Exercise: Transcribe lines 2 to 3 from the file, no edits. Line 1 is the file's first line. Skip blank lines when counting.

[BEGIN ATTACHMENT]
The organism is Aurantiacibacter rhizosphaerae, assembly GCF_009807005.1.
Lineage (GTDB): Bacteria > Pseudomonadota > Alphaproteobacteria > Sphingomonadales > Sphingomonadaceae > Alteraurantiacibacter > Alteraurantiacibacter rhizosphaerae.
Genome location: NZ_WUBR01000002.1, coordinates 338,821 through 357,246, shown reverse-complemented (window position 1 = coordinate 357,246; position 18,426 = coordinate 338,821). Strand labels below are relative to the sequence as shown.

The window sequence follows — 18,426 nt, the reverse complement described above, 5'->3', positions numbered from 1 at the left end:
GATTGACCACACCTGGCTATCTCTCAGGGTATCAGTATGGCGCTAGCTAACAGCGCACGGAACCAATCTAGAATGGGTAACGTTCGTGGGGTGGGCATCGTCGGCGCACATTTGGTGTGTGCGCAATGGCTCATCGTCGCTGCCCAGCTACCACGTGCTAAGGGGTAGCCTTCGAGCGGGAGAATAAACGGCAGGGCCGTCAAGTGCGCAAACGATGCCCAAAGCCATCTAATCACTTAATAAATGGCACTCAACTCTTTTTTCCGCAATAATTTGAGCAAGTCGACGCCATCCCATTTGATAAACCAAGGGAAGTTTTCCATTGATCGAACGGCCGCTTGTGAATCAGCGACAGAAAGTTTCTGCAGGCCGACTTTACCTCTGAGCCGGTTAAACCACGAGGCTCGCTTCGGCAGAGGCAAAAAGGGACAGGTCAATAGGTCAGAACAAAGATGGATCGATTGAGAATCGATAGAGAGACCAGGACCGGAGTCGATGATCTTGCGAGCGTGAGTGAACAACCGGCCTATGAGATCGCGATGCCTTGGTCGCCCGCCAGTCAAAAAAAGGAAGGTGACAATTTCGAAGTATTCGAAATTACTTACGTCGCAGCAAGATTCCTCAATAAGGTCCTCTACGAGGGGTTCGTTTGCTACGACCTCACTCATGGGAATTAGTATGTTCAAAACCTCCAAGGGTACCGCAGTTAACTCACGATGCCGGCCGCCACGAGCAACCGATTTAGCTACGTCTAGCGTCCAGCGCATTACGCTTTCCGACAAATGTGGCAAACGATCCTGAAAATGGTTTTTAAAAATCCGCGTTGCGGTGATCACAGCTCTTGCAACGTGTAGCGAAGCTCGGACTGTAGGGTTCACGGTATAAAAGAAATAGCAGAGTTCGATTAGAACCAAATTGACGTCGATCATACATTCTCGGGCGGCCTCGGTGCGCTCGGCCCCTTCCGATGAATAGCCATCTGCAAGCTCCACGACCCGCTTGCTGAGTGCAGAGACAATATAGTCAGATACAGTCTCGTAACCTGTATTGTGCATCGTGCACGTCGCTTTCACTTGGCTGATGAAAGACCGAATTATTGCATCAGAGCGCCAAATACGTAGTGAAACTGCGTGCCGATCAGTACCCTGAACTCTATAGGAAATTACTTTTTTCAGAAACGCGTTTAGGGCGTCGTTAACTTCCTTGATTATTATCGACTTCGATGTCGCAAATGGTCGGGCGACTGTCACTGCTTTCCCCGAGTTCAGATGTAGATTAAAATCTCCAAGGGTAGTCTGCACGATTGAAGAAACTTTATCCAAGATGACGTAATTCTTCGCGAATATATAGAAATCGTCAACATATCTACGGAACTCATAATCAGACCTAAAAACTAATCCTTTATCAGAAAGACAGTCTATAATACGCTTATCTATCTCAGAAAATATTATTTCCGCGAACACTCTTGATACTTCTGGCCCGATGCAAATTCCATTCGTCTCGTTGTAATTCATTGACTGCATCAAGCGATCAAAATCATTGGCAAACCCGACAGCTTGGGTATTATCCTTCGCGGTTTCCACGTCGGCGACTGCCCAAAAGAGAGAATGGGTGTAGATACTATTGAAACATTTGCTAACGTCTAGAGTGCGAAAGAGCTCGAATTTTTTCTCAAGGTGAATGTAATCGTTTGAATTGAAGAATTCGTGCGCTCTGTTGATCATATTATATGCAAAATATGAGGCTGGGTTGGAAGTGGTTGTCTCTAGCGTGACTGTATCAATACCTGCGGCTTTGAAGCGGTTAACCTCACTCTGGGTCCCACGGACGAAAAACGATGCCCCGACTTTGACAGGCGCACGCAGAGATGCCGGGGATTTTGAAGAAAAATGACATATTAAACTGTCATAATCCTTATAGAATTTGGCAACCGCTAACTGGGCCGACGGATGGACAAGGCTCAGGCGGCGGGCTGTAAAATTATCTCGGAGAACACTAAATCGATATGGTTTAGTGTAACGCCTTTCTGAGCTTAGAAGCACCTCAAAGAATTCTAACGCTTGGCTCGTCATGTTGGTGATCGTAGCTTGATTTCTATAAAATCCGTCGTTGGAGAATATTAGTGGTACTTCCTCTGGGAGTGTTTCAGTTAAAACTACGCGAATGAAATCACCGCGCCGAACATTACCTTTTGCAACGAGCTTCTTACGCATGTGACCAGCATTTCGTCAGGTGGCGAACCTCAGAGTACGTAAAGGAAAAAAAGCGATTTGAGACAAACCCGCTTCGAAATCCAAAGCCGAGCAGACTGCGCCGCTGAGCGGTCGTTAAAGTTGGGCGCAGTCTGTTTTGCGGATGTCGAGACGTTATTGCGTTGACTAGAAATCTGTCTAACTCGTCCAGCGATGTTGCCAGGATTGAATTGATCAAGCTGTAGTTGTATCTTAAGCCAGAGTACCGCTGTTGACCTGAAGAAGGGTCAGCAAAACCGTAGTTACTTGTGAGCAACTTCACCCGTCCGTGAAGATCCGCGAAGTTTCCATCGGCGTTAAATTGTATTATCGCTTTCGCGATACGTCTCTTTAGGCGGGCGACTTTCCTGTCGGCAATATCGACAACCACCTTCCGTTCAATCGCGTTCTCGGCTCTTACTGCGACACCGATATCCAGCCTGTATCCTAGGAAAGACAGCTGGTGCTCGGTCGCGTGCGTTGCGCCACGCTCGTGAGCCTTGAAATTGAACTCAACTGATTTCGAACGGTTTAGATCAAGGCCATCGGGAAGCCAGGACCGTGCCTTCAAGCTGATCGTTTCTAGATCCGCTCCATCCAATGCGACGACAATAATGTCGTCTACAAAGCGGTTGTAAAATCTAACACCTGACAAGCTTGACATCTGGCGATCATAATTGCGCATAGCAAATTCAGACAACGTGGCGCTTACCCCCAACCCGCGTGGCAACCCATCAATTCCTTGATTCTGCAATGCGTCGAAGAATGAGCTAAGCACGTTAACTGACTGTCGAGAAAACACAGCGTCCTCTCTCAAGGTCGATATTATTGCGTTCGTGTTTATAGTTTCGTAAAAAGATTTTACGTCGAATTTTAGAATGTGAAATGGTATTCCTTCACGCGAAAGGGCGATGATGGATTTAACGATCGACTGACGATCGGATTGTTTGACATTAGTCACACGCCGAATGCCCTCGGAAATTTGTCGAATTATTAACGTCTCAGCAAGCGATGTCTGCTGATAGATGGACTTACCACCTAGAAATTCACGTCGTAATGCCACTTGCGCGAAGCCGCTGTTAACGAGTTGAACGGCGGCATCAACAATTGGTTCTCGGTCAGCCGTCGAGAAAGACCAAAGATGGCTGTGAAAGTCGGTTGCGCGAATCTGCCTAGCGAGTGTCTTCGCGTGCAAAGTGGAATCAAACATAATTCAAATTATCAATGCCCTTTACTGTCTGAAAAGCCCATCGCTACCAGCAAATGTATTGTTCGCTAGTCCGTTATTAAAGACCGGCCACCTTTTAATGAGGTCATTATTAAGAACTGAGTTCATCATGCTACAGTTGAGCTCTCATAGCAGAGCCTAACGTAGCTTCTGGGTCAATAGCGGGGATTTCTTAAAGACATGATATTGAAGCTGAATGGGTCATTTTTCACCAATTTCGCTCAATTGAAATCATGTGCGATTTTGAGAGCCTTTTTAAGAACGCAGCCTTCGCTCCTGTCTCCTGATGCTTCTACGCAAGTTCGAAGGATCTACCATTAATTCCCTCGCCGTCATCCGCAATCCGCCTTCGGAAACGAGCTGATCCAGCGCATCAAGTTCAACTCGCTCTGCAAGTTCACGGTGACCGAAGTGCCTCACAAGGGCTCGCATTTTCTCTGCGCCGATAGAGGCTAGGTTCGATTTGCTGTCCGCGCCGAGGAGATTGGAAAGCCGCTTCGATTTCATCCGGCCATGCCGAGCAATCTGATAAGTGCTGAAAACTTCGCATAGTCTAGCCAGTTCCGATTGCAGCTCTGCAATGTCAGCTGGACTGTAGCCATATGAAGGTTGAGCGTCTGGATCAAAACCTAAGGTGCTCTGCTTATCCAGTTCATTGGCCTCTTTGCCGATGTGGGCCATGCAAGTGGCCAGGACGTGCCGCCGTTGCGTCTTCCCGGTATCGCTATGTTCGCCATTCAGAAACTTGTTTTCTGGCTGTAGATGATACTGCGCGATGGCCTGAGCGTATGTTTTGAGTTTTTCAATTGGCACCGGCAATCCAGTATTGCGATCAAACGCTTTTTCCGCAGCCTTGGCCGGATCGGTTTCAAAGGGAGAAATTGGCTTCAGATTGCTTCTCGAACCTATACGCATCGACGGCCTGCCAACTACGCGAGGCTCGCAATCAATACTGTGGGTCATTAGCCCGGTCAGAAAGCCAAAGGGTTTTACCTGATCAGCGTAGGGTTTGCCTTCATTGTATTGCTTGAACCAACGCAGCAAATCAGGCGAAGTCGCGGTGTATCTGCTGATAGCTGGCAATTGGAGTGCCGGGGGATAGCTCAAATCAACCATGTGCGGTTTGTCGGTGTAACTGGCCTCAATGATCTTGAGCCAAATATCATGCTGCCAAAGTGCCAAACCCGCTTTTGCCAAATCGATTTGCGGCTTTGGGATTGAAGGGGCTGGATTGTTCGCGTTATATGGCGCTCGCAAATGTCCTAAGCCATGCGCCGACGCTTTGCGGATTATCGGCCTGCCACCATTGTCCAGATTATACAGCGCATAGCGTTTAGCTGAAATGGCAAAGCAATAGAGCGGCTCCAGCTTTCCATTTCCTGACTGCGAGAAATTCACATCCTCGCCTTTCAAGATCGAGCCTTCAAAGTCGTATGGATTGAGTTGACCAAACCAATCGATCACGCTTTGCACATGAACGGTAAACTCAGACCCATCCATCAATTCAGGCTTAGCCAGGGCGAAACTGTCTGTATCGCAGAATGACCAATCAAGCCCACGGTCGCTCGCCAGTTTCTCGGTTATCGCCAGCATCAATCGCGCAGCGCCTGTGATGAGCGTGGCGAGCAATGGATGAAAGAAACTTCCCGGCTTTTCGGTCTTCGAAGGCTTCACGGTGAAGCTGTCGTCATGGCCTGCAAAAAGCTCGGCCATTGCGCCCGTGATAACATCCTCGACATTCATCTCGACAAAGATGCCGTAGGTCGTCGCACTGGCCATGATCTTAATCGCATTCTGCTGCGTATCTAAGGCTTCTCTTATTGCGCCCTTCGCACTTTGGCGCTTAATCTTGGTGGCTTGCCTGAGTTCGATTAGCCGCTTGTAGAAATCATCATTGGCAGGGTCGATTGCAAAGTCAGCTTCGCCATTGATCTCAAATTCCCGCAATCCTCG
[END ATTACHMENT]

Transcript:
Lineage (GTDB): Bacteria > Pseudomonadota > Alphaproteobacteria > Sphingomonadales > Sphingomonadaceae > Alteraurantiacibacter > Alteraurantiacibacter rhizosphaerae.
Genome location: NZ_WUBR01000002.1, coordinates 338,821 through 357,246, shown reverse-complemented (window position 1 = coordinate 357,246; position 18,426 = coordinate 338,821). Strand labels below are relative to the sequence as shown.